A Brief History of Job Advertising
Before the internet, employers advertised their jobs through print mediums. An employer would call up a newspaper and buy an ad, then wait to receive inbound inquires. Fast forward to the internet, and we saw the rise of job boards, where employers would pay to post a job for a certain amount of time in a given location (a duration-based job post). An employer would be given ad space, which was pretty much it; no results or obligations other than that would be included.
These duration-based posts evolved to incorporate a concept called CPM, which is a cost per impression. So now an employer would at least see how many people would be served their ad.
As the internet has matured, so have job boards, business models. Indeed was one of the significant drivers of the change to a pay per performance model using cost per click as the driving metric. This made the duration and CPM based job model mostly irrelevant. Job posts are performance-based, ensuring that a company is receiving something for their investment, which in this case is clicked.
Pay-per-performance enables hiring organizations to manage their recruitment ad budgets one step closer to per applicant. Paying per applicant would be a conversion event that occurs on clicks. And one step further would be paying per qualified applicant. This is a large part of the service that recruiters provide.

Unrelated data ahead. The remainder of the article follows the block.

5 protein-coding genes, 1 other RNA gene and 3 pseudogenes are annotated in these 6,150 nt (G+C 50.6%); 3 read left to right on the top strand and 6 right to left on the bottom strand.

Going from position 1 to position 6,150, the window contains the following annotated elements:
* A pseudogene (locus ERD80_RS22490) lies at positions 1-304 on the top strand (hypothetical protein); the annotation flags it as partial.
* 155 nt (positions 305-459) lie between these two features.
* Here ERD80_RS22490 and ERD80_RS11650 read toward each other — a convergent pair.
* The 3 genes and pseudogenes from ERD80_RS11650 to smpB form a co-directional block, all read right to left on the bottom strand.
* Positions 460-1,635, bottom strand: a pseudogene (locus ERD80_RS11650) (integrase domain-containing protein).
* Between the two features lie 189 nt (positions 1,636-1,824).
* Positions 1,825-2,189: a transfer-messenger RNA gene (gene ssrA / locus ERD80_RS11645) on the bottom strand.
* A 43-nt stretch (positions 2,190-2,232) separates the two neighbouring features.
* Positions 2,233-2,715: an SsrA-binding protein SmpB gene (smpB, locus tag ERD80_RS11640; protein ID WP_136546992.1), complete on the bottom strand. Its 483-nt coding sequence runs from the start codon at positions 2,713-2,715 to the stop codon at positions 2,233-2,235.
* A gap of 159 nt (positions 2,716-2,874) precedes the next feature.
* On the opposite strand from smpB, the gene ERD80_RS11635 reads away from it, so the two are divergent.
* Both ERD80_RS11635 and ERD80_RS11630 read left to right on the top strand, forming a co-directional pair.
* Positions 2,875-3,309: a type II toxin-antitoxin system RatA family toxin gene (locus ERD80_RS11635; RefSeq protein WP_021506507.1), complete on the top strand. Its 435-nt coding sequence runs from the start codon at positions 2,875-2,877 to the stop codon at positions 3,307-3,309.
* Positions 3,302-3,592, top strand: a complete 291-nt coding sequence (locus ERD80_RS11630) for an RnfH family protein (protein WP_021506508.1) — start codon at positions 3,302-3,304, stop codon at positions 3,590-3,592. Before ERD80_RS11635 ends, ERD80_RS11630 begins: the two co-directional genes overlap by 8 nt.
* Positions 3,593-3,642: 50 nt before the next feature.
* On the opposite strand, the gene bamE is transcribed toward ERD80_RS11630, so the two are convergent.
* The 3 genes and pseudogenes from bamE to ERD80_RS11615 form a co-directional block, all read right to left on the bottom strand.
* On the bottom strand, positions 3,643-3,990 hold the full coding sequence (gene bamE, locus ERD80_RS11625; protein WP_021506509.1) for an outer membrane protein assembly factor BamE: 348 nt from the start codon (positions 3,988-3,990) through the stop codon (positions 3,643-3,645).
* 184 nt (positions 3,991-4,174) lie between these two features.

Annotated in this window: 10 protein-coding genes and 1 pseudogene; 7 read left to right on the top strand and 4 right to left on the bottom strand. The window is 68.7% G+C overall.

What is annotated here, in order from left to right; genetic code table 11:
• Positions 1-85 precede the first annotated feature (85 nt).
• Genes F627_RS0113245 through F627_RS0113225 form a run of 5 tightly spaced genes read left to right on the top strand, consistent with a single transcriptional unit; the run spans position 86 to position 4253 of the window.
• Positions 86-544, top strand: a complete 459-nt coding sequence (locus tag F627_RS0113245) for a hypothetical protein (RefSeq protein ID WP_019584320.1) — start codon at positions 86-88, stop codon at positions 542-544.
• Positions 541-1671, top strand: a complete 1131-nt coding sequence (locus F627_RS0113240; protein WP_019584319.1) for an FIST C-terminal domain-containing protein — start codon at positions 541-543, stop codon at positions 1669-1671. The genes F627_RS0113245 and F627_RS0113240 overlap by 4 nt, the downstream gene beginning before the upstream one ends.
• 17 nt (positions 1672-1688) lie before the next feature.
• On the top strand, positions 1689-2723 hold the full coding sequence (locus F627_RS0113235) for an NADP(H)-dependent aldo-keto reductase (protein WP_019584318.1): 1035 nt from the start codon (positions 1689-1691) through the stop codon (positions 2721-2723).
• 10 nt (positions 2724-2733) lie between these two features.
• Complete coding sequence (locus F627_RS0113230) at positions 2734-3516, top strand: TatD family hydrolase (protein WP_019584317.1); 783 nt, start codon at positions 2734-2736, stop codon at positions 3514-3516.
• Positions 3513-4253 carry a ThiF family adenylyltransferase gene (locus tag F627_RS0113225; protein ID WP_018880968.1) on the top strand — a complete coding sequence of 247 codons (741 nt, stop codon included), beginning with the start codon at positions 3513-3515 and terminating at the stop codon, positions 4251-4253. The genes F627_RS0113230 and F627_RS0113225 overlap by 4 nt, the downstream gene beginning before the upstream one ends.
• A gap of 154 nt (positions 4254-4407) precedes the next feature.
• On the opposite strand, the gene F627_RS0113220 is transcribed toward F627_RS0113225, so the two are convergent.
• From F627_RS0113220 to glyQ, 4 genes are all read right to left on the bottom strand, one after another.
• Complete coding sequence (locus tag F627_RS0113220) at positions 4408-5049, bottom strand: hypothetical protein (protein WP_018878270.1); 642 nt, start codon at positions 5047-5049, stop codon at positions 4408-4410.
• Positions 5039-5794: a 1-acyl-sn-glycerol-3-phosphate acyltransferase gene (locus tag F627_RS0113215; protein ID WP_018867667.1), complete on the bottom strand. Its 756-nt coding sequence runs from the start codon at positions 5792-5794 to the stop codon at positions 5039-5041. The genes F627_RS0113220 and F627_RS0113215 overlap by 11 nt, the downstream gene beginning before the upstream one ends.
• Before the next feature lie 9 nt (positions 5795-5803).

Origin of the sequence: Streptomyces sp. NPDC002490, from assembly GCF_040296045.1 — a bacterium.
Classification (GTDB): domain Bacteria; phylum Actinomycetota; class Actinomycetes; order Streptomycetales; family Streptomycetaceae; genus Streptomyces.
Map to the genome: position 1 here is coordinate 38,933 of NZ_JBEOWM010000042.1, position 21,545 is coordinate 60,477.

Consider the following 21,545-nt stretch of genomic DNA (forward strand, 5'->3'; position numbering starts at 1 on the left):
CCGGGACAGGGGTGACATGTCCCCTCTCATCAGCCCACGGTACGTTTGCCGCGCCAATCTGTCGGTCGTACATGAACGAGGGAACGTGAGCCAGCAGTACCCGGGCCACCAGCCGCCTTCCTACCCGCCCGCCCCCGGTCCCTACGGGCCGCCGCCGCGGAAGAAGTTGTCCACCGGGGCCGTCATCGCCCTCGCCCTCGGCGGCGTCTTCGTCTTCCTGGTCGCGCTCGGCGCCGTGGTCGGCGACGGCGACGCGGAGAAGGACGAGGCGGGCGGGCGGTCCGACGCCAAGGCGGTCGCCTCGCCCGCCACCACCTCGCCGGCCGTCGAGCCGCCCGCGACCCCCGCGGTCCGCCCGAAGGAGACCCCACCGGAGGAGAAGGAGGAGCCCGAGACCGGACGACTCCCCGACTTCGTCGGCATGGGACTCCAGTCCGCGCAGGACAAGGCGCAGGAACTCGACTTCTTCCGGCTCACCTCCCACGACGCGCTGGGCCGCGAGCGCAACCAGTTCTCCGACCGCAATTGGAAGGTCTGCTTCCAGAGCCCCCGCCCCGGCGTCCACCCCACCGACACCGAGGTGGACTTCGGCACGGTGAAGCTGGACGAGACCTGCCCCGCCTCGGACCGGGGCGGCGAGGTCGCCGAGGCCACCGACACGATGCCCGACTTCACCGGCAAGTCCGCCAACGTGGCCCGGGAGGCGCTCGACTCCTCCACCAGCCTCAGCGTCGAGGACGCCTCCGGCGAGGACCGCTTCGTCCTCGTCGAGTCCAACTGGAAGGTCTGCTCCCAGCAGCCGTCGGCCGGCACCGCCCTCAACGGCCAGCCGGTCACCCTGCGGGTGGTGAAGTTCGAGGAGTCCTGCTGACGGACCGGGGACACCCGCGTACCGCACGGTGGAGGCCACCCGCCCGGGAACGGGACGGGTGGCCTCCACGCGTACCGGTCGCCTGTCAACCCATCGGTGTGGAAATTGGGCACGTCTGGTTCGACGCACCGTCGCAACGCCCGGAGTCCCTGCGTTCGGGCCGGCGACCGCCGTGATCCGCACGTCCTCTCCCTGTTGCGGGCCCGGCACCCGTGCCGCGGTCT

As job boards continue to evolve, we see the rise of programmatic exchanges that control job boards. These programmatic recruitment marketing vendors are starting to make the claims of providing a cost per applicant, and even further a fee per qualified applicant. The below diagram gives a brief overview of this information:
JCSI has its own internal programmatic recruitment marketing algorithms that make full use of job boards. This ensures our client job advertisements are seen by passive candidates that might not otherwise see them. This is one of the many tools JCSI uses to enable our clients to see more qualified applicants faster.